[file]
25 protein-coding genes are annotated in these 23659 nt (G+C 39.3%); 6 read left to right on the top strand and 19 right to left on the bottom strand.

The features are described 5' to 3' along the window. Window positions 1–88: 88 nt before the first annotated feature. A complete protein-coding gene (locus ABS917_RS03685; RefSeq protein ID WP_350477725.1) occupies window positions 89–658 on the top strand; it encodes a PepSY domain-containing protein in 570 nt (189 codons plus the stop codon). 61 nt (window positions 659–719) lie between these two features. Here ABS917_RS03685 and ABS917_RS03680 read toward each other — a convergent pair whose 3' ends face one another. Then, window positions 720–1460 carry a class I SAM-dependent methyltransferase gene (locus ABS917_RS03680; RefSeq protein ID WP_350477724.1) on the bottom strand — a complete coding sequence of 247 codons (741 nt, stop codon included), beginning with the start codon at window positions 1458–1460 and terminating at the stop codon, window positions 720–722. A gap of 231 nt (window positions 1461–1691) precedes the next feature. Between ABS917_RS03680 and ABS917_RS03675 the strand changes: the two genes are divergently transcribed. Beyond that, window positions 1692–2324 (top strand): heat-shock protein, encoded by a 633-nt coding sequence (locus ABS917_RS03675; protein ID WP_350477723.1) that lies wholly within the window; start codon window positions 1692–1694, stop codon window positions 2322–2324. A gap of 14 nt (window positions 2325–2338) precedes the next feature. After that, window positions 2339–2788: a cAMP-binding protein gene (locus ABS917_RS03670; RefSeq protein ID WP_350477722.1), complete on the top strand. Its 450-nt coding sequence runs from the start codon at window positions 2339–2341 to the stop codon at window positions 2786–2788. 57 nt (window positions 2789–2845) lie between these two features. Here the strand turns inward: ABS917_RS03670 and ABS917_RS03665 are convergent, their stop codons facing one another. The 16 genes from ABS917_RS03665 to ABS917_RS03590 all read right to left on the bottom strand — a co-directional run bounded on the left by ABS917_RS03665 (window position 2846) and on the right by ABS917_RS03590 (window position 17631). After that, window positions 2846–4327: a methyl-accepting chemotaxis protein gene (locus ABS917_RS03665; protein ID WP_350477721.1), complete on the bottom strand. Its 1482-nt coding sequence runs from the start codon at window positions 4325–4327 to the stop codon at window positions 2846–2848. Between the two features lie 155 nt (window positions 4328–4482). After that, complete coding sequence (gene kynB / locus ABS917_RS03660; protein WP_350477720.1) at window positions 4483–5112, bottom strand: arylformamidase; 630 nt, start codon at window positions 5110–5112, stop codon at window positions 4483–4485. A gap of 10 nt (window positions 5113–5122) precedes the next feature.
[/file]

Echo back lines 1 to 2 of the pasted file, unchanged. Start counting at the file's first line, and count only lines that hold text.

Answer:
25 protein-coding genes are annotated in these 23659 nt (G+C 39.3%); 6 read left to right on the top strand and 19 right to left on the bottom strand.

The features are described 5' to 3' along the window. Window positions 1–88: 88 nt before the first annotated feature. A complete protein-coding gene (locus ABS917_RS03685; RefSeq protein ID WP_350477725.1) occupies window positions 89–658 on the top strand; it encodes a PepSY domain-containing protein in 570 nt (189 codons plus the stop codon). 61 nt (window positions 659–719) lie between these two features. Here ABS917_RS03685 and ABS917_RS03680 read toward each other — a convergent pair whose 3' ends face one another. Then, window positions 720–1460 carry a class I SAM-dependent methyltransferase gene (locus ABS917_RS03680; RefSeq protein ID WP_350477724.1) on the bottom strand — a complete coding sequence of 247 codons (741 nt, stop codon included), beginning with the start codon at window positions 1458–1460 and terminating at the stop codon, window positions 720–722. A gap of 231 nt (window positions 1461–1691) precedes the next feature. Between ABS917_RS03680 and ABS917_RS03675 the strand changes: the two genes are divergently transcribed. Beyond that, window positions 1692–2324 (top strand): heat-shock protein, encoded by a 633-nt coding sequence (locus ABS917_RS03675; protein ID WP_350477723.1) that lies wholly within the window; start codon window positions 1692–1694, stop codon window positions 2322–2324. A gap of 14 nt (window positions 2325–2338) precedes the next feature. After that, window positions 2339–2788: a cAMP-binding protein gene (locus ABS917_RS03670; RefSeq protein ID WP_350477722.1), complete on the top strand. Its 450-nt coding sequence runs from the start codon at window positions 2339–2341 to the stop codon at window positions 2786–2788. 57 nt (window positions 2789–2845) lie between these two features. Here the strand turns inward: ABS917_RS03670 and ABS917_RS03665 are convergent, their stop codons facing one another. The 16 genes from ABS917_RS03665 to ABS917_RS03590 all read right to left on the bottom strand — a co-directional run bounded on the left by ABS917_RS03665 (window position 2846) and on the right by ABS917_RS03590 (window position 17631). After that, window positions 2846–4327: a methyl-accepting chemotaxis protein gene (locus ABS917_RS03665; protein ID WP_350477721.1), complete on the bottom strand. Its 1482-nt coding sequence runs from the start codon at window positions 4325–4327 to the stop codon at window positions 2846–2848. Between the two features lie 155 nt (window positions 4328–4482). After that, complete coding sequence (gene kynB / locus ABS917_RS03660; protein WP_350477720.1) at window positions 4483–5112, bottom strand: arylformamidase; 630 nt, start codon at window positions 5110–5112, stop codon at window positions 4483–4485. A gap of 10 nt (window positions 5113–5122) precedes the next feature.